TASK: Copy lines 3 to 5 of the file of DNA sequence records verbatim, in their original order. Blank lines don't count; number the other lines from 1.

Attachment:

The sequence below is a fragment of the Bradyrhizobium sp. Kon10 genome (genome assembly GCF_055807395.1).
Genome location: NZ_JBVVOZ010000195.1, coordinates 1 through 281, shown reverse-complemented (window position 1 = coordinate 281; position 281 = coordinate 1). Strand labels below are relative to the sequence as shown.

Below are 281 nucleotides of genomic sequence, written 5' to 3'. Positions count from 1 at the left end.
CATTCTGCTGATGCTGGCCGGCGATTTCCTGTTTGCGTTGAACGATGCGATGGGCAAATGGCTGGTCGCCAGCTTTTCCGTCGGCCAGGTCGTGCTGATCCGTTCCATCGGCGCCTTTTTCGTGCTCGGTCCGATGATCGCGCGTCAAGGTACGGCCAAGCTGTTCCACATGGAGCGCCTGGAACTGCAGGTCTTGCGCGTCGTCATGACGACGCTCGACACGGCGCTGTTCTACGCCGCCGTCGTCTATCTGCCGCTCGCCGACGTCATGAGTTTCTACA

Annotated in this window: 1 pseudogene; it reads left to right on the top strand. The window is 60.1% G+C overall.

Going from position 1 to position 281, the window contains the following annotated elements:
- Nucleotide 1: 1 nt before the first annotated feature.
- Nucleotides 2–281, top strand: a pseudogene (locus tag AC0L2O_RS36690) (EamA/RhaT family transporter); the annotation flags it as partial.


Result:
Below are 281 nucleotides of genomic sequence, written 5' to 3'. Positions count from 1 at the left end.
CATTCTGCTGATGCTGGCCGGCGATTTCCTGTTTGCGTTGAACGATGCGATGGGCAAATGGCTGGTCGCCAGCTTTTCCGTCGGCCAGGTCGTGCTGATCCGTTCCATCGGCGCCTTTTTCGTGCTCGGTCCGATGATCGCGCGTCAAGGTACGGCCAAGCTGTTCCACATGGAGCGCCTGGAACTGCAGGTCTTGCGCGTCGTCATGACGACGCTCGACACGGCGCTGTTCTACGCCGCCGTCGTCTATCTGCCGCTCGCCGACGTCATGAGTTTCTACA

Annotated in this window: 1 pseudogene; it reads left to right on the top strand. The window is 60.1% G+C overall.